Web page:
Wilco’s John Stirratt On Ode to Joy, Classic Cars And ‘60s Pop

Not surprisingly, intricate melodies and thought-provoking lyrics fill Wilco’s latest release, Ode to Joy. The new LP arrives 25 years into the band’s career and still manages to match the subtle beauty and understated virtuosity that any of its predecessors contained. Besides Jeff Tweedy, the group’s steadfast bassist John Stirratt is the only other current member of Wilco who has participated in every recording since the original lineup was famously salvaged from Uncle Tupelo in 1994. We recently caught up with Stirratt by phone to discuss the new album, his affinity for ‘60s pop and the current tour that lands his acclaimed ensemble at The Louisville Palace on Nov. 13.

LEO: I think what our readers most want to know is, do you still have the old Galaxie convertible with factory air conditioning?
John Stirratt: [Laughs] Unfortunately, I decided to let go of the old cars when I was living in Chicago, because I just didn’t have the garage space. I saw a Ranchero the other day, and it made me think of [former Wilco guitarist] Jay Bennett because he and his dad were always tinkering with Fords. In fact, I actually sold him a Falcon at one point. Anyway, I wish I had all those cars now, and I’m sure my daughter does, too.

Since they already had a bass player named Jeff Tweedy, how did you end up in Uncle Tupelo’s final lineup that would ultimately morph into Wilco?
The short version of the story is that, while my sister Laurie and I were at Ole Miss, we had a band called The Hilltops that opened some shows for Uncle Tupelo. Later, Jeff invited me to go along on their first European tour, as a guitar tech, when Brian Henneman had to back out. Since Jeff was in the process of transitioning over to guitar anyway, that led to me playing bass on the final record, Anodyne, and to me touring with them until the end.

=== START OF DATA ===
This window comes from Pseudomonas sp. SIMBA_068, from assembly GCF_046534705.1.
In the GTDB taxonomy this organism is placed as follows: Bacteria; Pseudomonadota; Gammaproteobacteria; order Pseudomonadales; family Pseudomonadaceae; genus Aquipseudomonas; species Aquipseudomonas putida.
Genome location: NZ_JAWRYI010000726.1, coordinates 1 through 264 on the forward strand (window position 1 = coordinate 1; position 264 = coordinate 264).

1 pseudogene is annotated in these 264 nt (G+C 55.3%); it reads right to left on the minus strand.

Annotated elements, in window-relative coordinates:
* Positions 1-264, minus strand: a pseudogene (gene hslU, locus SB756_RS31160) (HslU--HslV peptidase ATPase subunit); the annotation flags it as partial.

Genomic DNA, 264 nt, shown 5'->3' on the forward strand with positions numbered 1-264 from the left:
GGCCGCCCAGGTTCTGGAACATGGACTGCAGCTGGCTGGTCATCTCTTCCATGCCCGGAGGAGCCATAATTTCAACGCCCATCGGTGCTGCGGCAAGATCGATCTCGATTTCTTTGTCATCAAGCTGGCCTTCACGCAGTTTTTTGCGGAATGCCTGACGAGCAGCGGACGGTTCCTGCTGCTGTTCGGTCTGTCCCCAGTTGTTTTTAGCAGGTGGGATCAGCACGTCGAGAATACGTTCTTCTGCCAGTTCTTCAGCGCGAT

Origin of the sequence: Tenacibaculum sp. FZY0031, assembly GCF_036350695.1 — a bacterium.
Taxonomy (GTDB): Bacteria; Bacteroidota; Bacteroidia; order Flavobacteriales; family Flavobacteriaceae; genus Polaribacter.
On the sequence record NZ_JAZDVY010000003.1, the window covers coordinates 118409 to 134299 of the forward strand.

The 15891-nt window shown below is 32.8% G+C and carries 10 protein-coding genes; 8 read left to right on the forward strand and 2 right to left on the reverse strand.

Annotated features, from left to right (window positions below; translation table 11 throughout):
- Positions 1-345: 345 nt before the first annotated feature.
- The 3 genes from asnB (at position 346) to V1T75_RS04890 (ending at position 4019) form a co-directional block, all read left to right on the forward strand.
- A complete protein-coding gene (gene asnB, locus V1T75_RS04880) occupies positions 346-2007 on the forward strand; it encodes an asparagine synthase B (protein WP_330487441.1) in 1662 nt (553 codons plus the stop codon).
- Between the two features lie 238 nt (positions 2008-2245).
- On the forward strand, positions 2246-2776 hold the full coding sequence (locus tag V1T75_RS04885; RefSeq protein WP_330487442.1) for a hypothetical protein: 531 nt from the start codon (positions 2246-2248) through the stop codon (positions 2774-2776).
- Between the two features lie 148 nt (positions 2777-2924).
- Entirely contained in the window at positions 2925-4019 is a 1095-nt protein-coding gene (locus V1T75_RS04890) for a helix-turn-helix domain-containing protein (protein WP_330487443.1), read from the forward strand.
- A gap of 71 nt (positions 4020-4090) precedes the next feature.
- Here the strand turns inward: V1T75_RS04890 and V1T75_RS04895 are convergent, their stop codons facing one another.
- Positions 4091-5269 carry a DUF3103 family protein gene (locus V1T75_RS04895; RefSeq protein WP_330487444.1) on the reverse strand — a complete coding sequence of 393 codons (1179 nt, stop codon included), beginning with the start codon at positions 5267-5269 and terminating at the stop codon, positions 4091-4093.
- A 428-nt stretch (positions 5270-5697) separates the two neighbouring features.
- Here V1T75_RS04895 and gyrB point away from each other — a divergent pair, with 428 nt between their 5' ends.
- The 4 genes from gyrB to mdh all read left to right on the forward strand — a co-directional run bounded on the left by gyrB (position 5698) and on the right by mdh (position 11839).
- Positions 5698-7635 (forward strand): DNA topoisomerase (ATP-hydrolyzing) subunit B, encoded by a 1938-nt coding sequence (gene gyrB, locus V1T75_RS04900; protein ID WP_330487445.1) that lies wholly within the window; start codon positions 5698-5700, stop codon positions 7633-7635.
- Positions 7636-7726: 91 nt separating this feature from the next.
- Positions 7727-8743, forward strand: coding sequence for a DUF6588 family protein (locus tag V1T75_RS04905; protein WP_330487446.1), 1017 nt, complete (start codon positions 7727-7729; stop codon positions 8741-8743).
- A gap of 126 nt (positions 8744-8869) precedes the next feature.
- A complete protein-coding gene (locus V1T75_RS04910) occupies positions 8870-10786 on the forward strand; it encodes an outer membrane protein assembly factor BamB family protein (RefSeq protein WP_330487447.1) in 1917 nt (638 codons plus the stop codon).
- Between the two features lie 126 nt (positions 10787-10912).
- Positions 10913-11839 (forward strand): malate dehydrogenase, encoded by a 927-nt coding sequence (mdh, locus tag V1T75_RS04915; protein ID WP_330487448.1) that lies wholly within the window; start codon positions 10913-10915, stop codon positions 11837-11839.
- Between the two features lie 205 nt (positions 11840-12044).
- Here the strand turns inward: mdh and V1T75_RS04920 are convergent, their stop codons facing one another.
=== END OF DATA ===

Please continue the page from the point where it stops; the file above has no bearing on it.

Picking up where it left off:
Is it accurate to say that it was you, rather than Jay Bennett, who brought all the ‘60s pop influences to the foreground following A.M.?
It was a special time for us because we were all picking up so much stuff from one another, but Jay’s knowledge was surprisingly limited when it came to ‘60s music. He liked power pop and was crazy about Elvis Costello, but he hadn’t had any exposure to The Zombies or Left Banke. The sound that came through on Being There and Summerteeth probably did result from us listening to things like [The Zombies’ 1968 album] Odessey And Oracle together during the A.M. tour.

On a related note, were there any specific bass players who you looked to for example when you were growing up?
I’d say that Wings-era McCartney and Dave Hood’s work for Muscle Shoals [Sound Studio] were probably the things that most inspired me.

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Back in the days when there was only one Wilco tour bus, there used to be an old school typewriter on board so that anyone in the band could bang out an odd phrase or obscure thought that may or may not end up as a song lyric. Is that something you still do?
Wow. That’s going way back. We did that on a couple of tours, early on, sort of like an exquisite corpse exercise, and the resulting prose is probably somewhere in the archives. I think we may have gotten a phrase or two that way for ‘She’s A Jar,’ but most of it wasn’t ever meant for public consumption.

Is there anything in particular about the new record that makes it stand out to you?
Yeah. I think that this one benefits from the fact that Jeff is more confident and direct as a lyricist than he’s ever been before.

One of the singles from Ode To Joy, ’Everyone Hides,’ has a hilarious, companion video. What is the story behind that one?
Jeff came up with the basic concept for it. Once we were able to secure access to Wrigley Field and Marina Towers, we knew that the shoot was going to be a lot of fun.

With material that now spans 25 years, how do you approach set lists these days?
They are always shaped by our latest batch of songs and then, obviously, we try to see which parts of our older catalogue will pair best with the newer stuff. When you think about it, we are at a similar point, time-wise, in our career as The Rolling Stones were during their Steel Wheels tour. There’s no way I would have been happy, as a teenager in the audience, to only be hearing songs from their current album at the time, even though that’s probably the material that was most interesting to those guys in that moment.

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